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For Separatists, Ballots Are On Their Way — But Plans Are Still Pending


From NPR News, this is ALL THINGS CONSIDERED. I'm Robert Siegel.


And I'm Audie Cornish. Pro-Russian separatists are tightening their grip on eastern Ukraine. Yesterday, Ukraine's interim president declared his troops helpless to stop them. And today, there was violence in Donetsk, where pro-Moscow militants stormed the prosecutor's office. In the eastern city of Luhansk, the self-proclaimed separatist governor says ballots are ready for a regional vote on independence to be held in 10 days. NPR's Soraya Sarhaddi Nelson was in Luhansk today and reports that autonomy may not be the only thing separatists are seeking.


SORAYA SARHADDI NELSON, BYLINE: Richard Wagner's "Ride of the Valkyries" plays on loudspeakers set up by armed pro-Russian separatists during a May Day rally outside the occupied regional government headquarters here in Luhansk. The irony that the German composer was a Hitler favorite and that these protestors claim to fight Nazis and fascists appears lost on the separatists and their supporters.


NELSON: Nevertheless, the music and the separatist leaders' speeches electrified the crowd.

CROWD: Russia, Russia.

NELSON: They chant Russia, Russia, making it clear whose side they are on in the new confrontation between the U.S. and the Kremlin. The separatists were also bolstered by the Ukrainian interim president yesterday, who declared this region was no longer under Kiev's control.

VALERIY BOLOTOV: (Foreign language spoken)

NELSON: Self-proclaimed Governor Valeriy Bolotov tells the Luhansk crowd the Ukrainian military can't predict our next step.

BOLOTOV: (Foreign language spoken)

NELSON: He adds we've just received the ballots for a referendum.


NELSON: Bolotov didn't give any details about what's on the ballot. But in neighboring Donetsk, voters will be asked a single question: Do you want an independent republic? Back in Luhansk, businesswoman Oksana Titova says she knows how she will vote if asked whether her region should secede from Ukraine.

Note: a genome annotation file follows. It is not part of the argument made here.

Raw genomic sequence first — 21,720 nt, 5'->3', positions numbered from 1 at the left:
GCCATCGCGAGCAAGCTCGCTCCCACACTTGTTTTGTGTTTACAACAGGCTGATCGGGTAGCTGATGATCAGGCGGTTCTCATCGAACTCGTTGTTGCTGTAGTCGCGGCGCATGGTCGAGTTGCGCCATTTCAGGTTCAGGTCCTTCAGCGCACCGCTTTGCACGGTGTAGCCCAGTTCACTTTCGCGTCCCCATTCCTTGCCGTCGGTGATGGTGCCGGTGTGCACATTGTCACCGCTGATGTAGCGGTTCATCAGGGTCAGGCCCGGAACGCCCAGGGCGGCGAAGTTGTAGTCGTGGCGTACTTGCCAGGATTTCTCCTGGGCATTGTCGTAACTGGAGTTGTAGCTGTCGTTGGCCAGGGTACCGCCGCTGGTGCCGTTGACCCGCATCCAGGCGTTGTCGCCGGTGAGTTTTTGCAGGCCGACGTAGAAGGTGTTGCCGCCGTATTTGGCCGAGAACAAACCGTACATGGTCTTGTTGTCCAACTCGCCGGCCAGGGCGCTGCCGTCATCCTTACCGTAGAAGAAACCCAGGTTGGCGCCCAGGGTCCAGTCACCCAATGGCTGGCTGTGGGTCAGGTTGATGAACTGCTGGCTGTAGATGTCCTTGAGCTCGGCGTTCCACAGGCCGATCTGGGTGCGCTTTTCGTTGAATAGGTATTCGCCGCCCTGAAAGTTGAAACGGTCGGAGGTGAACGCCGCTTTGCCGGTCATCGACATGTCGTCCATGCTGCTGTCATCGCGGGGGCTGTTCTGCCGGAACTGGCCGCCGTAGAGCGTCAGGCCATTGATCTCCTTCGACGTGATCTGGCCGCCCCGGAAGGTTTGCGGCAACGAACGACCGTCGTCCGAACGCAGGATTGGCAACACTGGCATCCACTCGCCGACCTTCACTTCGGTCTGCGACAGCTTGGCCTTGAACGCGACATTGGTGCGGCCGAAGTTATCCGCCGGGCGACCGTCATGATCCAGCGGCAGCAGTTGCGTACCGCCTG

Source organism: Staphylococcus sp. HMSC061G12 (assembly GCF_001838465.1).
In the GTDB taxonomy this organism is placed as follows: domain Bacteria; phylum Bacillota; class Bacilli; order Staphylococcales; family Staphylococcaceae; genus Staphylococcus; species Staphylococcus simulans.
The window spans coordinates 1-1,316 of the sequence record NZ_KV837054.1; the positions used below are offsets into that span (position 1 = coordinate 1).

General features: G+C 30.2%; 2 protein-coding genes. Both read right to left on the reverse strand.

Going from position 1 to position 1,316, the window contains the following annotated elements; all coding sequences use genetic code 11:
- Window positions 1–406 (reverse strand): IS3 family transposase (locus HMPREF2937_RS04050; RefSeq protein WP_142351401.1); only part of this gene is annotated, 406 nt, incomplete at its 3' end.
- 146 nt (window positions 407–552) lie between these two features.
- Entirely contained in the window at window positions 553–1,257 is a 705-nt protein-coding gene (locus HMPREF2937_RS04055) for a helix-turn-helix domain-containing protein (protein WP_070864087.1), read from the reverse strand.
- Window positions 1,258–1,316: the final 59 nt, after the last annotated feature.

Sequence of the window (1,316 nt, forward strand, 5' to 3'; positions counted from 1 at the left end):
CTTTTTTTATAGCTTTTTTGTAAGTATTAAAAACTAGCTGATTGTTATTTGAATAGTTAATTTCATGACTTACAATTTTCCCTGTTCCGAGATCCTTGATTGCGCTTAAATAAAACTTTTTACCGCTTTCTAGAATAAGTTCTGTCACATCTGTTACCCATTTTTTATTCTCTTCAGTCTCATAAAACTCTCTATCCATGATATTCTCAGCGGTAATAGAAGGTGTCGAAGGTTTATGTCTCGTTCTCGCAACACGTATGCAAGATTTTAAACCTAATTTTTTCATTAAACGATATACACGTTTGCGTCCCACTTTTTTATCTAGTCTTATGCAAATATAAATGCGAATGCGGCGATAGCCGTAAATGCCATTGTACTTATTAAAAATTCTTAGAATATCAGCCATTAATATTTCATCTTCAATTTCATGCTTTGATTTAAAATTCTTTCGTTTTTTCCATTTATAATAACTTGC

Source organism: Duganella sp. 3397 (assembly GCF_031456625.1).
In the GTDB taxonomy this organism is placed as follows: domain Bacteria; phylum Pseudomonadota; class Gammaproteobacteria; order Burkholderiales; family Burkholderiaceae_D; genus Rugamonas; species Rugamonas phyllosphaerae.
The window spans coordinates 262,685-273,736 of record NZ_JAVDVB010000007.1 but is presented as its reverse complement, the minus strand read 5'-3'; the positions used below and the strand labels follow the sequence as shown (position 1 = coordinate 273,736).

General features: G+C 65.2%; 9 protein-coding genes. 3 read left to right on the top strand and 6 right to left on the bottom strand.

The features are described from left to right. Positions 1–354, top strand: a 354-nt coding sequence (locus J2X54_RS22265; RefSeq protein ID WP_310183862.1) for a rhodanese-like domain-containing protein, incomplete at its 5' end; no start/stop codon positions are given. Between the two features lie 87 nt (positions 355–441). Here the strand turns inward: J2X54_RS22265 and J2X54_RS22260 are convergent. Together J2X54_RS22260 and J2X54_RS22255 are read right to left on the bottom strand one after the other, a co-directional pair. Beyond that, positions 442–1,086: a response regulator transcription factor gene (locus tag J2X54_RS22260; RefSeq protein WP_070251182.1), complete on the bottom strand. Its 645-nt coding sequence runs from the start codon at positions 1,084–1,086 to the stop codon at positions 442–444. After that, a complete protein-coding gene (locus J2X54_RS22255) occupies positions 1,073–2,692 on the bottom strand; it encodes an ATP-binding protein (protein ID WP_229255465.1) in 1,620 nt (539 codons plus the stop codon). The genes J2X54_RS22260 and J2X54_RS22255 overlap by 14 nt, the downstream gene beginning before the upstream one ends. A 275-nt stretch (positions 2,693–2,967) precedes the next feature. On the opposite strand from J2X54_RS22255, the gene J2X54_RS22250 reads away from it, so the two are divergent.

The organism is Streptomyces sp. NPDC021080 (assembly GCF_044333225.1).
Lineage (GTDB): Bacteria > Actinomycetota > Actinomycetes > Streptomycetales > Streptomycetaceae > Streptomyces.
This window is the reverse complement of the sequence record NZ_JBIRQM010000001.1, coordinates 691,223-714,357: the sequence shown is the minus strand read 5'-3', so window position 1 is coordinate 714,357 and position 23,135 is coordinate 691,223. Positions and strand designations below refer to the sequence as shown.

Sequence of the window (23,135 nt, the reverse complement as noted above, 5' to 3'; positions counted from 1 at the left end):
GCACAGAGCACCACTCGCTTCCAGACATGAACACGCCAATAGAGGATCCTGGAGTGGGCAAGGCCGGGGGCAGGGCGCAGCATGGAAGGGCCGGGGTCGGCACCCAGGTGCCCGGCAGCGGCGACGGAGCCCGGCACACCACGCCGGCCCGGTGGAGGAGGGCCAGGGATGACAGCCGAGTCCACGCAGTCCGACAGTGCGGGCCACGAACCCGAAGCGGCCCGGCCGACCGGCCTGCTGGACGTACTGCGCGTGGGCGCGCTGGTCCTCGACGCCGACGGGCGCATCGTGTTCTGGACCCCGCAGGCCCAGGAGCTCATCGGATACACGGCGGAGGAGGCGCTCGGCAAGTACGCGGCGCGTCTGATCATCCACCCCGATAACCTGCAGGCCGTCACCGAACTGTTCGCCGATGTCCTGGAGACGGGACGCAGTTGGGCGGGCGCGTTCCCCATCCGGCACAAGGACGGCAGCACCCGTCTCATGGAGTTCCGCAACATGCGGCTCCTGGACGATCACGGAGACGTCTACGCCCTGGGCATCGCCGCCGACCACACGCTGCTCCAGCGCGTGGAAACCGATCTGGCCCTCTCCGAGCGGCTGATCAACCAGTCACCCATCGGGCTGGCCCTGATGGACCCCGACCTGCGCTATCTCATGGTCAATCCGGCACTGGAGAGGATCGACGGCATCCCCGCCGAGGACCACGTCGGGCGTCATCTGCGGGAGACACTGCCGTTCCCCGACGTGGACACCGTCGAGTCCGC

OKSANA TITOVA: (Foreign language spoken) Yes, yes.

NELSON: Others here, like Fedor Chernetskiy, seem confused about what voting for independence means.

FEDOR CHERNETSKIY: (Foreign language spoken)

NELSON: The retired factory worker says he plans to vote yes because he wants local officials to have greater autonomy, but that he still wants his city to be part of a united Ukraine. Opponents of the separatists here accuse them of keeping the referendum vague in order to get more yes votes. They say the separatists are planning a subsequent referendum on whether or not their region should join the Russian Federation like Crimea did. One of the critics is Olga Sergeyva. The Luhansk human rights activist says the pro-Russian groups' seizures of so many key government centers is largely about gaining access to voter rolls and other records.

OLGA SERGEYVA: (Through translator) These people were planning for this referendum for quite some time. It's obviously no coincidence that they are taking over the right buildings now.

NELSON: But the activist says nobody opposed to the separatists in Luhansk dare speak out because anyone who does is harassed, beaten or worse. Soraya Sarhaddi Nelson, NPR News. Transcript provided by NPR, Copyright NPR.

Special correspondent Soraya Sarhaddi Nelson is based in Berlin. Her reports can be heard on NPR's award-winning programs, including Morning Edition and All Things Considered, and read at NPR.org. From 2012 until 2018 Nelson was NPR's bureau chief in Berlin. She won the ICFJ 2017 Excellence in International Reporting Award for her work in Central and Eastern Europe, North Africa, the Middle East and Afghanistan.